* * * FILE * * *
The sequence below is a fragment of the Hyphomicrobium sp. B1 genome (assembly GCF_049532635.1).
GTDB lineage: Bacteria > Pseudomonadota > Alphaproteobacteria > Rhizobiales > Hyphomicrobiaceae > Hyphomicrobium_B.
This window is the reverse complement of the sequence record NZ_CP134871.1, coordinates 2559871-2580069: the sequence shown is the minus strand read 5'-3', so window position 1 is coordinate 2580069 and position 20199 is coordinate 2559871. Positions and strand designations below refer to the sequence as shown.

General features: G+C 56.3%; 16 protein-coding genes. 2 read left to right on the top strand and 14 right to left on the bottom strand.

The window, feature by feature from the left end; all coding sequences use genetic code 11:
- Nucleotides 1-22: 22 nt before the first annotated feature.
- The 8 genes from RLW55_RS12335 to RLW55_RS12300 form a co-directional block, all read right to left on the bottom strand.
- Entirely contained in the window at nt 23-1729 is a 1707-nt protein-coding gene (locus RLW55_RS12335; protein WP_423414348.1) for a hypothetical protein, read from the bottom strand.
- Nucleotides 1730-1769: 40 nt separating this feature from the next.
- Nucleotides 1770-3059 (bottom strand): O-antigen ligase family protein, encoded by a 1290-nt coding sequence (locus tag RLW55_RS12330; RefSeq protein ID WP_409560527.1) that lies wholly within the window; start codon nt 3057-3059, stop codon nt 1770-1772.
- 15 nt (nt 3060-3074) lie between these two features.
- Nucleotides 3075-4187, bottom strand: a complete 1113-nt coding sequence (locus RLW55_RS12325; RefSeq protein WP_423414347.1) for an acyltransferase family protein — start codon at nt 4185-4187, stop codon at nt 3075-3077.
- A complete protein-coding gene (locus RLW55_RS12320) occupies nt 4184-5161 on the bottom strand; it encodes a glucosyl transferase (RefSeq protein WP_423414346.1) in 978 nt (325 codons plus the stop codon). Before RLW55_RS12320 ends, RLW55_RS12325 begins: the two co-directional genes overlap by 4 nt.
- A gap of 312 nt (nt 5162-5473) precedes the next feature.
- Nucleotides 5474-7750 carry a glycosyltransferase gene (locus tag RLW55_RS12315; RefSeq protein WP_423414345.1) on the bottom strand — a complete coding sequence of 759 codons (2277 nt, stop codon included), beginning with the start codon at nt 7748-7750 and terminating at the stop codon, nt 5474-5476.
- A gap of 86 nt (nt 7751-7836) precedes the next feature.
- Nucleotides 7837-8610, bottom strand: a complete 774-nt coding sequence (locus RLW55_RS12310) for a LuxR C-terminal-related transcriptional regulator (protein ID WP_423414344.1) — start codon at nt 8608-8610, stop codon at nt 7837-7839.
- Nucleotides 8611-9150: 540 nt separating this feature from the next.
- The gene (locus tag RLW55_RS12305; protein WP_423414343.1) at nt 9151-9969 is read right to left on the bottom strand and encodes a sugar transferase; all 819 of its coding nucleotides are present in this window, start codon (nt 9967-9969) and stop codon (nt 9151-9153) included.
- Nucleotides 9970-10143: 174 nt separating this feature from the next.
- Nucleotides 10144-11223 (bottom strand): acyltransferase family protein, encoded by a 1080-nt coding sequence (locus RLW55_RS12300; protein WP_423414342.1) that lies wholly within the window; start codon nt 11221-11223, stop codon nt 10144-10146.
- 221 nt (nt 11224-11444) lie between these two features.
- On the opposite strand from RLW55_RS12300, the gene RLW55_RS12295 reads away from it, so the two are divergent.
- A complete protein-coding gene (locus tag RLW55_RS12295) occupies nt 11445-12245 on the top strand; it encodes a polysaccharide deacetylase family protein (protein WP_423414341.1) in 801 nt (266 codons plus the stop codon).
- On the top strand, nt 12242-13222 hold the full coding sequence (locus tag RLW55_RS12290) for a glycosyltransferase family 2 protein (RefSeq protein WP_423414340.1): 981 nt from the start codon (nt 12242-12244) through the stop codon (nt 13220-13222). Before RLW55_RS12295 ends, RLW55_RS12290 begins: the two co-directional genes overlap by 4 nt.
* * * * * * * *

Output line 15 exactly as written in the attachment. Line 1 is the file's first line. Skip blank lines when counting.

- Nucleotides 5474-7750 carry a glycosyltransferase gene (locus tag RLW55_RS12315; RefSeq protein WP_423414345.1) on the bottom strand — a complete coding sequence of 759 codons (2277 nt, stop codon included), beginning with the start codon at nt 7748-7750 and terminating at the stop codon, nt 5474-5476.